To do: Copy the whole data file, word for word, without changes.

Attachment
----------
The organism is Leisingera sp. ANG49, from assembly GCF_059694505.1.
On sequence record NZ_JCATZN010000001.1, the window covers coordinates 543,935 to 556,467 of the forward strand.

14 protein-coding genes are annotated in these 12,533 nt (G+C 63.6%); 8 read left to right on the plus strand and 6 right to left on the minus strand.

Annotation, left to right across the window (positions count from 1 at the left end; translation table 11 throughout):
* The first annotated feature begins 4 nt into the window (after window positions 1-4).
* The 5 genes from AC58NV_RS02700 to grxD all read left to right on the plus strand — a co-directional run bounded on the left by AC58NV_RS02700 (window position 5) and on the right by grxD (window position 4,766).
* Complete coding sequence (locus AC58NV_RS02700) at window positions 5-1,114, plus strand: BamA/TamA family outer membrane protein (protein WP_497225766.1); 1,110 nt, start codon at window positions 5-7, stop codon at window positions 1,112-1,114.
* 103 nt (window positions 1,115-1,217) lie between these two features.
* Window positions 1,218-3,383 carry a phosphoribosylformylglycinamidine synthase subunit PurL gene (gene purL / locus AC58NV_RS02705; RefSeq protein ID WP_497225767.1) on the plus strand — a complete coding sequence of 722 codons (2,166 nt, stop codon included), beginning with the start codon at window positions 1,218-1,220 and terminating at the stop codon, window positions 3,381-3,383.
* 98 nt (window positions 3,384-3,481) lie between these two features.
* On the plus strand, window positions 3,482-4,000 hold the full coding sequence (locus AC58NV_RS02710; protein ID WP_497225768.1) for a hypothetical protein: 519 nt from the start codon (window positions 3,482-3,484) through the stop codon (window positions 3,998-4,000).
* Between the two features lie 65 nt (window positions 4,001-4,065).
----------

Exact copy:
The organism is Leisingera sp. ANG49, from assembly GCF_059694505.1.
On sequence record NZ_JCATZN010000001.1, the window covers coordinates 543,935 to 556,467 of the forward strand.

14 protein-coding genes are annotated in these 12,533 nt (G+C 63.6%); 8 read left to right on the plus strand and 6 right to left on the minus strand.

Annotation, left to right across the window (positions count from 1 at the left end; translation table 11 throughout):
* The first annotated feature begins 4 nt into the window (after window positions 1-4).
* The 5 genes from AC58NV_RS02700 to grxD all read left to right on the plus strand — a co-directional run bounded on the left by AC58NV_RS02700 (window position 5) and on the right by grxD (window position 4,766).
* Complete coding sequence (locus AC58NV_RS02700) at window positions 5-1,114, plus strand: BamA/TamA family outer membrane protein (protein WP_497225766.1); 1,110 nt, start codon at window positions 5-7, stop codon at window positions 1,112-1,114.
* 103 nt (window positions 1,115-1,217) lie between these two features.
* Window positions 1,218-3,383 carry a phosphoribosylformylglycinamidine synthase subunit PurL gene (gene purL / locus AC58NV_RS02705; RefSeq protein ID WP_497225767.1) on the plus strand — a complete coding sequence of 722 codons (2,166 nt, stop codon included), beginning with the start codon at window positions 1,218-1,220 and terminating at the stop codon, window positions 3,381-3,383.
* 98 nt (window positions 3,384-3,481) lie between these two features.
* On the plus strand, window positions 3,482-4,000 hold the full coding sequence (locus AC58NV_RS02710; protein ID WP_497225768.1) for a hypothetical protein: 519 nt from the start codon (window positions 3,482-3,484) through the stop codon (window positions 3,998-4,000).
* Between the two features lie 65 nt (window positions 4,001-4,065).